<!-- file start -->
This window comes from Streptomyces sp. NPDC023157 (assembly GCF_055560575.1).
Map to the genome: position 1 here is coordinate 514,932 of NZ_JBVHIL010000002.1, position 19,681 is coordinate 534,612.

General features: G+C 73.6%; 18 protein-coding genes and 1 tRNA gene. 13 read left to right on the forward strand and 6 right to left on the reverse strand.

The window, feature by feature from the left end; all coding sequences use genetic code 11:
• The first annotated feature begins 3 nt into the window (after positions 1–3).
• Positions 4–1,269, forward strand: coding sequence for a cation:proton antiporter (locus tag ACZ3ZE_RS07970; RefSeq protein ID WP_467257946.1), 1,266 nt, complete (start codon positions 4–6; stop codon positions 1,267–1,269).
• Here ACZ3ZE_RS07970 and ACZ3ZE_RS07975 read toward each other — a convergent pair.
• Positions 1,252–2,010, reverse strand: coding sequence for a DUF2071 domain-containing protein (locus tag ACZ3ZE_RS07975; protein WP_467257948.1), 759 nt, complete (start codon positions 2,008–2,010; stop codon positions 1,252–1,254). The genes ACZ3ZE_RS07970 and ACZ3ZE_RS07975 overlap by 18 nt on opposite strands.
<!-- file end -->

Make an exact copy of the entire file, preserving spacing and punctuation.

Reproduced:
This window comes from Streptomyces sp. NPDC023157 (assembly GCF_055560575.1).
Map to the genome: position 1 here is coordinate 514,932 of NZ_JBVHIL010000002.1, position 19,681 is coordinate 534,612.

General features: G+C 73.6%; 18 protein-coding genes and 1 tRNA gene. 13 read left to right on the forward strand and 6 right to left on the reverse strand.

The window, feature by feature from the left end; all coding sequences use genetic code 11:
• The first annotated feature begins 3 nt into the window (after positions 1–3).
• Positions 4–1,269, forward strand: coding sequence for a cation:proton antiporter (locus tag ACZ3ZE_RS07970; RefSeq protein ID WP_467257946.1), 1,266 nt, complete (start codon positions 4–6; stop codon positions 1,267–1,269).
• Here ACZ3ZE_RS07970 and ACZ3ZE_RS07975 read toward each other — a convergent pair.
• Positions 1,252–2,010, reverse strand: coding sequence for a DUF2071 domain-containing protein (locus tag ACZ3ZE_RS07975; protein WP_467257948.1), 759 nt, complete (start codon positions 2,008–2,010; stop codon positions 1,252–1,254). The genes ACZ3ZE_RS07970 and ACZ3ZE_RS07975 overlap by 18 nt on opposite strands.